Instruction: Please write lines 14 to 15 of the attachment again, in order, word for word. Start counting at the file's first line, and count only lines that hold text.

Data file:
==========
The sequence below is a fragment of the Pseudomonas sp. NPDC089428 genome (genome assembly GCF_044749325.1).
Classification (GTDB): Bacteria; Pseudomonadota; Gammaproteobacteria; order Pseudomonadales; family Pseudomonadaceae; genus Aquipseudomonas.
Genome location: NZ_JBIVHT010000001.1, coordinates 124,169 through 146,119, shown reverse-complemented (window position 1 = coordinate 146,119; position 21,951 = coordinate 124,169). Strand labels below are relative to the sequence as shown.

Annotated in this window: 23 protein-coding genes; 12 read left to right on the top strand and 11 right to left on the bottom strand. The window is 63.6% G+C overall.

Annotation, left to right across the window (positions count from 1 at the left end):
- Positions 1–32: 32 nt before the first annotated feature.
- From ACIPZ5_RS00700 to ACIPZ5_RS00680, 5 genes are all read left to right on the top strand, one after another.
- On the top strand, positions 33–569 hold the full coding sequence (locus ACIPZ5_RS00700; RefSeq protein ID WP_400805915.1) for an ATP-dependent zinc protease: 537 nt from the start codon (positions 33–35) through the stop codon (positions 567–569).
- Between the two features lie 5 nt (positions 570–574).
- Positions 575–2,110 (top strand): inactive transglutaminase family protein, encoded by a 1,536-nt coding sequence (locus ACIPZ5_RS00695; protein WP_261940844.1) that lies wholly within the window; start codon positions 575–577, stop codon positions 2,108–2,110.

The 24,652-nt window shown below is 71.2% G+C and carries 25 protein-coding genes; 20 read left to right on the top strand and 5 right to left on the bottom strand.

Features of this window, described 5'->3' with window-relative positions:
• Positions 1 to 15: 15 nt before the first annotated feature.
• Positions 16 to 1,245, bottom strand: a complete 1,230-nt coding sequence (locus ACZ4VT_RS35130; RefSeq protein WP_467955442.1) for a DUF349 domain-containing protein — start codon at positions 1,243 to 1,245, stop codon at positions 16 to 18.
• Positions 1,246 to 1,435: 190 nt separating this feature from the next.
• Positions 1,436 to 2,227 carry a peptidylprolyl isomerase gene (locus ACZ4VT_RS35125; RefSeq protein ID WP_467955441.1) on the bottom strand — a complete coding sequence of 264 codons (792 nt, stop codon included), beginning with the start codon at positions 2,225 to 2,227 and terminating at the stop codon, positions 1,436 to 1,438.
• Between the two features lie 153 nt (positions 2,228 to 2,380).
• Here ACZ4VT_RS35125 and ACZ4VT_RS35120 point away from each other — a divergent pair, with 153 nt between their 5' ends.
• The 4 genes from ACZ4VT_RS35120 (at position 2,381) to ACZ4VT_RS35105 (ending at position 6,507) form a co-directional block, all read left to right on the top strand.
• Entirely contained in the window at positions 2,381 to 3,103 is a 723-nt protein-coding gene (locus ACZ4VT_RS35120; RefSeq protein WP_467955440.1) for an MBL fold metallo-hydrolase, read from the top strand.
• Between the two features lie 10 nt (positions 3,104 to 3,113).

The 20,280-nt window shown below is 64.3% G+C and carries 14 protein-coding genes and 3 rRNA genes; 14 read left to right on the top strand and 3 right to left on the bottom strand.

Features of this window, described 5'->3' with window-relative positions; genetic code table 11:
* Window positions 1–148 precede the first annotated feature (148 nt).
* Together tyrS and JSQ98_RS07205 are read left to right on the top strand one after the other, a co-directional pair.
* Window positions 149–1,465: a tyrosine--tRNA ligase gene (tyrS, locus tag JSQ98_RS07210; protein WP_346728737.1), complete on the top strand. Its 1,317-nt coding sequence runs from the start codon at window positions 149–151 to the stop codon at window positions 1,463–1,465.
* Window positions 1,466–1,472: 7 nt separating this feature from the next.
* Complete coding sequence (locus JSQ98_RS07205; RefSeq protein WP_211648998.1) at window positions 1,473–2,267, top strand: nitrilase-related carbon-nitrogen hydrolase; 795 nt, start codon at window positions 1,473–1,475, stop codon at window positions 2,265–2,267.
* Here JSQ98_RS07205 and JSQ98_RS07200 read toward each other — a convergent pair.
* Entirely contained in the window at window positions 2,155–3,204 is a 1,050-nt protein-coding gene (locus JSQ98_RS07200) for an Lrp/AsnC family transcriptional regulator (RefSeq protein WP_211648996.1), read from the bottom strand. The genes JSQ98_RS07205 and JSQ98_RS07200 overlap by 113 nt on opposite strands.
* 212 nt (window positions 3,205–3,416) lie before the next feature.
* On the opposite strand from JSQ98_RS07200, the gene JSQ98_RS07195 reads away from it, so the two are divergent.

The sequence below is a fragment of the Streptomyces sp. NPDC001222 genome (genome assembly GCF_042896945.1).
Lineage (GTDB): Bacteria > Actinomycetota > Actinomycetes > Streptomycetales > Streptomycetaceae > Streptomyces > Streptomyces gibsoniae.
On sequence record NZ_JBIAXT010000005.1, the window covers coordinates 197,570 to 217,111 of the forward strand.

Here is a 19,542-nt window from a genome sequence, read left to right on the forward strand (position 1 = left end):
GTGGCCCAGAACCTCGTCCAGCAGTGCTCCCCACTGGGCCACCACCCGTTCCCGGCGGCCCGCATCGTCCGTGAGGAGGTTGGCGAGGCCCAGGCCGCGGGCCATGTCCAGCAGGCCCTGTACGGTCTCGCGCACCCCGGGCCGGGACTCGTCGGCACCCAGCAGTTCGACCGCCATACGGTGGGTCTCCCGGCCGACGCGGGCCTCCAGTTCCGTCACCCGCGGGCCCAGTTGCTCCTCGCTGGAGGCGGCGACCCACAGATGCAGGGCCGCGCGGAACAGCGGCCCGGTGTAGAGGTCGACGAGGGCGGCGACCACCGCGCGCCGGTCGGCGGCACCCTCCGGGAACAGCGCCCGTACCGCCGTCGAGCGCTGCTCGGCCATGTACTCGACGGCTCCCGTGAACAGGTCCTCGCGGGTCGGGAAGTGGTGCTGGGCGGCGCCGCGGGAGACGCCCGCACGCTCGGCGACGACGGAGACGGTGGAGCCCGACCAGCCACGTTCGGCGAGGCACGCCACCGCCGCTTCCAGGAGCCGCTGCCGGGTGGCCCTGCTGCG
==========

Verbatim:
• Positions 16 to 1,245, bottom strand: a complete 1,230-nt coding sequence (locus ACZ4VT_RS35130; RefSeq protein WP_467955442.1) for a DUF349 domain-containing protein — start codon at positions 1,243 to 1,245, stop codon at positions 16 to 18.
• Positions 1,246 to 1,435: 190 nt separating this feature from the next.